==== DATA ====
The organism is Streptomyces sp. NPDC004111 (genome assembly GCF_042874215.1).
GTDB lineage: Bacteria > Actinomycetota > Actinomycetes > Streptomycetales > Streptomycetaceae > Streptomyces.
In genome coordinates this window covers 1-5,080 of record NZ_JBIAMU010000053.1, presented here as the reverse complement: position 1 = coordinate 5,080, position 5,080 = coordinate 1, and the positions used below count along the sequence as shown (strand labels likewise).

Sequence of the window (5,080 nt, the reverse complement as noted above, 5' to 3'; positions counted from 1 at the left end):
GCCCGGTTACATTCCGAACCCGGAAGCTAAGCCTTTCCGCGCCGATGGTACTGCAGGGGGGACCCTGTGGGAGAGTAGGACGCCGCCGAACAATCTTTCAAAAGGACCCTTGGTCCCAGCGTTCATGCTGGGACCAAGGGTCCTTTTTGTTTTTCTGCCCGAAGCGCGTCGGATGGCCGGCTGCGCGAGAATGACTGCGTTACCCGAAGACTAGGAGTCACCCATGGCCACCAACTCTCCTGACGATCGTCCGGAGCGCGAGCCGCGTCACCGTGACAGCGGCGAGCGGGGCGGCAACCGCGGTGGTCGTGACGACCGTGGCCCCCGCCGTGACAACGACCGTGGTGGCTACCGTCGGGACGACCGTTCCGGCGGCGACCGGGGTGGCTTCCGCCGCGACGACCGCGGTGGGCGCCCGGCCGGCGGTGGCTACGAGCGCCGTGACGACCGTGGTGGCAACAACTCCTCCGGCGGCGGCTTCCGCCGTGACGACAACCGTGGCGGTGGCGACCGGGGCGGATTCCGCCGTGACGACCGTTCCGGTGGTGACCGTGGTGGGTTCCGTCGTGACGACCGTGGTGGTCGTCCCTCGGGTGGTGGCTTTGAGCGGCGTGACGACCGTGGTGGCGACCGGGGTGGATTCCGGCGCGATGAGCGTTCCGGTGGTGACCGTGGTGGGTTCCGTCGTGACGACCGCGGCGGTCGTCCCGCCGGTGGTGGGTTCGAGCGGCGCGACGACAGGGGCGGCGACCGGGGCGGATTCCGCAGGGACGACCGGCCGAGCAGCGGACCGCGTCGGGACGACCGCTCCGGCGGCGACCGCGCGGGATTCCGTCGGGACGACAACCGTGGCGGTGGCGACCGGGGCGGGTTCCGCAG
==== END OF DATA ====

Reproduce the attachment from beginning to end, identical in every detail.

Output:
The organism is Streptomyces sp. NPDC004111 (genome assembly GCF_042874215.1).
GTDB lineage: Bacteria > Actinomycetota > Actinomycetes > Streptomycetales > Streptomycetaceae > Streptomyces.
In genome coordinates this window covers 1-5,080 of record NZ_JBIAMU010000053.1, presented here as the reverse complement: position 1 = coordinate 5,080, position 5,080 = coordinate 1, and the positions used below count along the sequence as shown (strand labels likewise).

Sequence of the window (5,080 nt, the reverse complement as noted above, 5' to 3'; positions counted from 1 at the left end):
GCCCGGTTACATTCCGAACCCGGAAGCTAAGCCTTTCCGCGCCGATGGTACTGCAGGGGGGACCCTGTGGGAGAGTAGGACGCCGCCGAACAATCTTTCAAAAGGACCCTTGGTCCCAGCGTTCATGCTGGGACCAAGGGTCCTTTTTGTTTTTCTGCCCGAAGCGCGTCGGATGGCCGGCTGCGCGAGAATGACTGCGTTACCCGAAGACTAGGAGTCACCCATGGCCACCAACTCTCCTGACGATCGTCCGGAGCGCGAGCCGCGTCACCGTGACAGCGGCGAGCGGGGCGGCAACCGCGGTGGTCGTGACGACCGTGGCCCCCGCCGTGACAACGACCGTGGTGGCTACCGTCGGGACGACCGTTCCGGCGGCGACCGGGGTGGCTTCCGCCGCGACGACCGCGGTGGGCGCCCGGCCGGCGGTGGCTACGAGCGCCGTGACGACCGTGGTGGCAACAACTCCTCCGGCGGCGGCTTCCGCCGTGACGACAACCGTGGCGGTGGCGACCGGGGCGGATTCCGCCGTGACGACCGTTCCGGTGGTGACCGTGGTGGGTTCCGTCGTGACGACCGTGGTGGTCGTCCCTCGGGTGGTGGCTTTGAGCGGCGTGACGACCGTGGTGGCGACCGGGGTGGATTCCGGCGCGATGAGCGTTCCGGTGGTGACCGTGGTGGGTTCCGTCGTGACGACCGCGGCGGTCGTCCCGCCGGTGGTGGGTTCGAGCGGCGCGACGACAGGGGCGGCGACCGGGGCGGATTCCGCAGGGACGACCGGCCGAGCAGCGGACCGCGTCGGGACGACCGCTCCGGCGGCGACCGCGCGGGATTCCGTCGGGACGACAACCGTGGCGGTGGCGACCGGGGCGGGTTCCGCAG